Former Commonwealth Games 10,000 metres champion Joyce Chepkirui is one of a further two Kenyan athletes to have been provisionally suspended by the Athletics Integrity Unit (AIU).
The AIU said in a statement on its website it had suspended Chepkirui, the Glasgow 2014 gold medallist, for use of a prohibited substance/method in a case concerning her Athlete Biological Passport (ABP).
The Unit, which was founded by the International Association of Athletics Federations to combat doping in the sport, said it had also suspended Jacob Kibet Chulyo Kendagor, who in 2017 finished second at the Hamburg and Istanbul Marathons and was fifth in the Turkish city last year.
Kendagor was reprimanded for "evading, refusing or failing to submit to sample collection".
Chepkirui's best season on the track came in 2014, when she was also crowned the 10,000m African champion.
She then focused on road races, winning the 2015 Amsterdam Marathon before placing third at the Boston Marathon and fourth at the New York City Marathon in 2016.
The suspensions are the latest blow to Kenyan athletics, with seven athletes from the country now serving provisional suspensions.
Last month, Salome Jerono Biwott was charged with an alleged doping offence by the AIU.
She is facing a second doping ban of her career after testing positive for the banned substance norandrosterone.
Among the other Kenyans suspended for anti-doping violations are World Championships 800m bronze medallist Kipyegon Bett, three-time Boston Marathon champion Rita Jeptoo and Rio 2016 Olympic marathon champion Jemima Sumgong.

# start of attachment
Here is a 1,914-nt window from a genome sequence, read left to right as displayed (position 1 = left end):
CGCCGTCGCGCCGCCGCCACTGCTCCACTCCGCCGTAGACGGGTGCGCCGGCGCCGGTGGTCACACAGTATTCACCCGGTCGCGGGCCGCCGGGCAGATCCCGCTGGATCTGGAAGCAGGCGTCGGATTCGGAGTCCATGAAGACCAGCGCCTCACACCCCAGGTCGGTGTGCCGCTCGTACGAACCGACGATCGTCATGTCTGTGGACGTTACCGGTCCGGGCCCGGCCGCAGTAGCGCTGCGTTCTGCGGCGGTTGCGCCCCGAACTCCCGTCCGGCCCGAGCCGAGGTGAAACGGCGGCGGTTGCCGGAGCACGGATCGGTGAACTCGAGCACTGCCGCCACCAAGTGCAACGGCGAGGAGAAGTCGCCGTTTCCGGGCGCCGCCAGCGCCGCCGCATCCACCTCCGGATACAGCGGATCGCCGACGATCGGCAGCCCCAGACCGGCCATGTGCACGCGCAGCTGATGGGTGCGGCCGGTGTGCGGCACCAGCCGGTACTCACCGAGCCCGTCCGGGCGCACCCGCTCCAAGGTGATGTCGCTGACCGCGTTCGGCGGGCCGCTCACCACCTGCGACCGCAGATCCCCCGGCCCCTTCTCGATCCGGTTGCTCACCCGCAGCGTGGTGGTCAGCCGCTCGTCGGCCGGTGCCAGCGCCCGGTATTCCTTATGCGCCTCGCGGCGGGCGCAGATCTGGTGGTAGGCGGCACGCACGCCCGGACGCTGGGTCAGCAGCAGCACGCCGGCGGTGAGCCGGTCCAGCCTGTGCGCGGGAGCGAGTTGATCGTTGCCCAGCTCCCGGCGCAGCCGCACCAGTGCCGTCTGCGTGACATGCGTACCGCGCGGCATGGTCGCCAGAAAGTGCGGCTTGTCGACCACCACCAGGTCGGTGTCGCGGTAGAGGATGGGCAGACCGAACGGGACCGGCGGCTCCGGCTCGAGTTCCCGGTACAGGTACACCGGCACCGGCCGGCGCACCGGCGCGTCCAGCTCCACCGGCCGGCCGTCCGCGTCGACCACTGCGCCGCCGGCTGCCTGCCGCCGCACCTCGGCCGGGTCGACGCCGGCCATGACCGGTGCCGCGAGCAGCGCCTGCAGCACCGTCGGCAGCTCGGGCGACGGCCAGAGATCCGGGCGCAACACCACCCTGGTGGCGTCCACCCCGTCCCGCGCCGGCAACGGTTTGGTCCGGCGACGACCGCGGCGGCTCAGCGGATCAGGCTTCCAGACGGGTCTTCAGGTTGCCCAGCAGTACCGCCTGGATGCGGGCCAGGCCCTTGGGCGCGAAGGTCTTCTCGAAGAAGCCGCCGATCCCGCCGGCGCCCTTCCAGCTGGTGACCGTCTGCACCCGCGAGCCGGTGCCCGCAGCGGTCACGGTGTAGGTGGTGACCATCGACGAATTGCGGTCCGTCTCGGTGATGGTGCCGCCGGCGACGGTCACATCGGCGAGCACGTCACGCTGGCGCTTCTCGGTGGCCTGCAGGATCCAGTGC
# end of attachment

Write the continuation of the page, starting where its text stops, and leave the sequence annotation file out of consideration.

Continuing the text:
Three-time world champion and Beijing 2008 Olympic 1,500m gold medallist Asbel Kiprop was handed a four-year ban earlier this year.
The AIU confirms a Provisional Suspension against Kenyan long-distance runners Jacob Kibet Chulyo Kendagor and Joyce Chepkirui for violations of the @iaaforg Anti-Doping Rules.— Athletics Integrity Unit (@aiu_athletics) 9 July 2019
Find out more ➡ https://t.co/opInfkVlnV#AIUNews #CleanSport pic.twitter.com/QsXAn3W90a
World half-marathon record holder Abraham Kiptum received a provisional suspension in April after being charged with an ABP violation.
This came two days before he was due to compete at the London Marathon.
In addition, Bahrain's Kenyan-born Olympic marathon silver medallist Eunice Kirwa was last month banned for four years after testing positive for erythropoietin.
It came just days after her younger brother Felix was banned for nine months for failing a drug test for strychnine – a drug normally used as a rat poison.
In 2016, Kenya introduced an anti-doping act to make doping an offence which could be punished by imprisonment.
The country’s recent doping woes prompted the World Anti-Doping Agency (WADA) to investigate, with a report outlining several concerns over the structures in place.
WADA claimed, however, that there had been no evidence of institutionalised doping.
The report instead claimed the doping practices of athletes from the country were "unsophisticated, opportunistic and uncoordinated".
"All dopers must be smoked out until the sport is clean," Barnabas Korir, an Athletics Kenya Executive Committee member, told Reuters.
"There is no other solution.
"There is no alternative to running clean."